justice and five (formerly tour, until 31 8: 32 v'ict c. 12:3. 5 11, suhsec. S) 1:-uisné judges. It was detached from the king's court («um rcgis) as early as the reign of Richard L. and the fourteenth clause of lllngna Clmrtn enacted that it should not follow the king's court, but be held in some certain piace Its jurisdiction was altogether confined to civil matters, having no cognizance in criminal cases, and was concurrent with that of the queen's bench and excheqner in personal actions and ejectment. Wharton.
COMMON RECOVERY. In conveyancing. A species of common assurance, or mode of conveying lands by matter of record, formeriy in frequent use in Englnlid It was in the nature and form of an action at law, carried reguinrly through, and ending in a reomrry of the lands against the tenant of the freehold: which recovery, hemg a supposed adjudication of the right, hound all persons, and rested a free and ahsolute feesimple in the recoxerer. 2 Bl. Comm. 357. Christy v. Burch. 25 Fla. 94:2. 2 South. 258. Common recoveries were abolished by the statutes 3 & 4 Wm. IV. c. 74.
COMMONABLE. Entitled to common. Communahie beasts are either beasts of the piow, as horses and oxen, or such as manure the land, as kins and sheep. Beasts not common-able are swine, goats, and the like. Co. Litt. 1%; 2 Bl. Comm. 33.
COMMONAGE.}} In old deeds. The right of common. See Common.
COMMONALTY. Inflnglish law. The great body of citizens; the mass of the peo- ple, excluding the nobility.
In American law. The body of people composing a municipal corporation, excluding the corporate ofilcers.
COMMONANCE. The commoners, or tenants and inhabitants, who have the right of common or commoning in open field. Cow- ell.
COMMONERS. In English law. Persons having a right of common. so called because they have a right to pasture on the naste, in common with the lord. 2 H. B1. 389.
COMMONS. 1. The class of suhjects in Great Britain exclusive or the royal family and the nobility. They are represented in pnriiament by the house of commons.
2. Part of the demesne land or a mnnor, (or land the property of which was in the lord,) which, being uncultivated, was termed the “lord's waste," and served for public roads and for common of pasture to the lord -«s:;I;_~sns+s.-=2.-.gs. ‘Lian rinsing. on.
228 COMMOTION COMMONS HOUSE OF PARLIA- MSENI‘. In the English pariisment. The lower house, so called because the common: of the realm, that is, the lxnights. citizens, and burgesses returned to parliament. representing the whole body of the commons, sit there.
COMKONTY. In Scotch law. land pop- sessed in common by difitorent proprietors. or by those having acquired rights of servitude. Bell.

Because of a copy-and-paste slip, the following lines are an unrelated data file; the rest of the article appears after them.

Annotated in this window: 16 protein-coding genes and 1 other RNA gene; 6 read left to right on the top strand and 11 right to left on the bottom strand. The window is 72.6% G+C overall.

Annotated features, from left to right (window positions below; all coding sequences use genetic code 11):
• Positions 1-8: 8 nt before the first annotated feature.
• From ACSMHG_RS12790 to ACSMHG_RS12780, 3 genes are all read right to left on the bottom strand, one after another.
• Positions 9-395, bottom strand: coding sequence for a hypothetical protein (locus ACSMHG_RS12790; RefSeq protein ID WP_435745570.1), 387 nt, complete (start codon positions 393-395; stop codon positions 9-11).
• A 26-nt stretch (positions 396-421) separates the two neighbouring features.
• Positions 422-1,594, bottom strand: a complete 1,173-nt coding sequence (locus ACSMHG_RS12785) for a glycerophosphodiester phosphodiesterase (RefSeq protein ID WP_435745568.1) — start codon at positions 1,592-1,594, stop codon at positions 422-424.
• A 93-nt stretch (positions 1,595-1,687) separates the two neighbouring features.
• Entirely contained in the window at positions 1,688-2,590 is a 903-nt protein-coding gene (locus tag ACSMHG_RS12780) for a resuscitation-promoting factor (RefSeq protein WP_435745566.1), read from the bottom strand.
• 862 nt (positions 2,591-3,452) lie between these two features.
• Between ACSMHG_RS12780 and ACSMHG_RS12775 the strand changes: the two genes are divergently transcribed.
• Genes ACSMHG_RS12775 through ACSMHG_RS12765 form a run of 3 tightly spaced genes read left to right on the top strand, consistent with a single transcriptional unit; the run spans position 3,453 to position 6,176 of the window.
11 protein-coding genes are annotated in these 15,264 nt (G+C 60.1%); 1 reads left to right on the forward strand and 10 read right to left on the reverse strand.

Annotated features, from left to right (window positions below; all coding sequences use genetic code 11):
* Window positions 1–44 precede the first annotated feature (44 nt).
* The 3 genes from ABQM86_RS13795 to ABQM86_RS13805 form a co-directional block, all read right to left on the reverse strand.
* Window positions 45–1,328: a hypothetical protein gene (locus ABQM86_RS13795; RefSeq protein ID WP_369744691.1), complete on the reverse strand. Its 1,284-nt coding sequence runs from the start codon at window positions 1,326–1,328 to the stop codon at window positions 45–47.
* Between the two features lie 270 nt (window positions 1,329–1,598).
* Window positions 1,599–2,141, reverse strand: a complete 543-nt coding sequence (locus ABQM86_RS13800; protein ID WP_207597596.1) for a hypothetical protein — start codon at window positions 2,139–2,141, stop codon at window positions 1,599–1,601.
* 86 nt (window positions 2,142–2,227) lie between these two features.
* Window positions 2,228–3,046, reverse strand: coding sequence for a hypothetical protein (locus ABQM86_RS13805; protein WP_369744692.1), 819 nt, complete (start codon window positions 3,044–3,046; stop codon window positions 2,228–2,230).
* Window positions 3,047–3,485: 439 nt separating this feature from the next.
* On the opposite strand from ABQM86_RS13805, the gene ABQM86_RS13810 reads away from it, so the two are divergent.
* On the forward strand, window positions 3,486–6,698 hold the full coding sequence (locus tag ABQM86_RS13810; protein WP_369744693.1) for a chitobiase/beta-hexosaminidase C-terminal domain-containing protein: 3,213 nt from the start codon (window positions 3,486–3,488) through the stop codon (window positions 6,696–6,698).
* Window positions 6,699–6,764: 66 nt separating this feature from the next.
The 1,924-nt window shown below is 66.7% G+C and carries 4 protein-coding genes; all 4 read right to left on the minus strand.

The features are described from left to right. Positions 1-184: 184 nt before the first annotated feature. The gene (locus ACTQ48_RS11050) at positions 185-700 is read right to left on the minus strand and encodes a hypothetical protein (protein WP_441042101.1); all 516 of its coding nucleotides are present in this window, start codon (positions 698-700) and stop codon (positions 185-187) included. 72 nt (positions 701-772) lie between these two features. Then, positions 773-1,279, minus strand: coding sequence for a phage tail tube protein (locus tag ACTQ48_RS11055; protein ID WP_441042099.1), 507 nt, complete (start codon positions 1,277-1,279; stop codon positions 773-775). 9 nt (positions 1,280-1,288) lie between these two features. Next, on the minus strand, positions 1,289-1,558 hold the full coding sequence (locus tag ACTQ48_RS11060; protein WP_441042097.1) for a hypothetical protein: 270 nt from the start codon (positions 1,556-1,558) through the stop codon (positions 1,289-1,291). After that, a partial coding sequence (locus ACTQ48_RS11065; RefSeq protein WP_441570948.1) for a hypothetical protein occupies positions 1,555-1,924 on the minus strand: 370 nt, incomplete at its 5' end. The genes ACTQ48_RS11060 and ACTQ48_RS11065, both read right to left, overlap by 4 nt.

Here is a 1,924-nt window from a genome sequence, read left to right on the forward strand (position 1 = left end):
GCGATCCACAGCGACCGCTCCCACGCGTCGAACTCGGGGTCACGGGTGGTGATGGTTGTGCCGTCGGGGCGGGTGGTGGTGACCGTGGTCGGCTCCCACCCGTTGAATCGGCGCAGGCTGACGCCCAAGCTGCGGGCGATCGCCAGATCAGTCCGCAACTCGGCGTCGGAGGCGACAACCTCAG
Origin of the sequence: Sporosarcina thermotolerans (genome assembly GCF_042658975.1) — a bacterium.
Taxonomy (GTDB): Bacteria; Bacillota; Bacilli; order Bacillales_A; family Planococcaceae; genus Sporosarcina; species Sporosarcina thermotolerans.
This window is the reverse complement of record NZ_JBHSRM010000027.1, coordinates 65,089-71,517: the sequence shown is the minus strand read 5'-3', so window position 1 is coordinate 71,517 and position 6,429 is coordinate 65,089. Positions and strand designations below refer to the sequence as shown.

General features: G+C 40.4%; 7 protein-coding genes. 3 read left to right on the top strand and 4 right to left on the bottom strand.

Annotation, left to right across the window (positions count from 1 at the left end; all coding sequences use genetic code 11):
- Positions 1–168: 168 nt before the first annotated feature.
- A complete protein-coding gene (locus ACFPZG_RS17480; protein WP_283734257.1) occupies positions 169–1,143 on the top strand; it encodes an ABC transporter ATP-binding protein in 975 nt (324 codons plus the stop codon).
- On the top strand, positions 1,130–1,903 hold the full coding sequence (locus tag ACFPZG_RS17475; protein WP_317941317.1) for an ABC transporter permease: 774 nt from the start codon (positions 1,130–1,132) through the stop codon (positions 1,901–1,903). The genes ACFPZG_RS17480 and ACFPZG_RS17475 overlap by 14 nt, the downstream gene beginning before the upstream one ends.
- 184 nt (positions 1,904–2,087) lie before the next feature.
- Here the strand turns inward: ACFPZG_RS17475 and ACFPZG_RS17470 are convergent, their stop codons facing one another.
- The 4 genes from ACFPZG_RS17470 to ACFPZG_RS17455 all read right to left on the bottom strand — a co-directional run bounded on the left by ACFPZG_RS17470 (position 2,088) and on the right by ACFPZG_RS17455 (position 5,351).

COMMONWEALTH. The puhlic or com- mon weai or welfare. This cannot be re- garded as a technical term or puhlic law, though often used in political science. 1o generally designates, when so employed, a repnhlican frame of government.—one in which the welfare and rights of the entirn mass of people are the main consideration, rather than the privileges of a class or the will of a monarch; or it may designate the body of citizens living under such a government. Sometimes it may denote the corpo- rate entity, or the government, of a jurnl society (or state) possessing powers of sait- government in respect of its immediate cocnerns, but forming an integral part of a larger government, (or nation.) In this latter sense. it is the official title of several of the United States, (as Pennsylvania and Massa- chusetts,) and would be appropriate to them all. In the former sense, the word was used to designate the English government during the protectorate of Cromwell. See Gorr:aiv- MINT; Narzon; Sun. (State v. Lambert, 44 W. Va. 308. 28 s. E. 930.)
COMMORANCY. The dwelllng in any place as an lnhahitant; which consists in usually lying there. 4 Bl. Comm. 273. In American law it ls used to denote a mere temporary residence. Ames v. Winsor. 19 Pick. (Mass.) $8; Pullen v. Monk, 82 Me, 412, 19 At). 909: Gilman v. Imnan, 85 Me. 105. 26 Atl. 1049.
COMHORANT. Staying or abiding; dwelling temporarily in a place.
COMKORIIENTES. Severed persons who perish at the same time in consequence of the same caialnity.
COMMORTK, or COMORTK. A contri- hution which was gathered at marriages, and when young priests said or sung the first masses. Prohibited by 26 Hen. VIII. C. 6. (Jewell.
COMHOTE. Half a cantred or hundred in Wales. containing fifty vilages. Also in great seignory or lordship, and may include one or divers manors. O0. Litt 5.
COMMOTION. A "clvil commotion" in an insurrection of the people for gem-xal v.;;sx:s9aas._\, it. ma.v,,not ammml. to re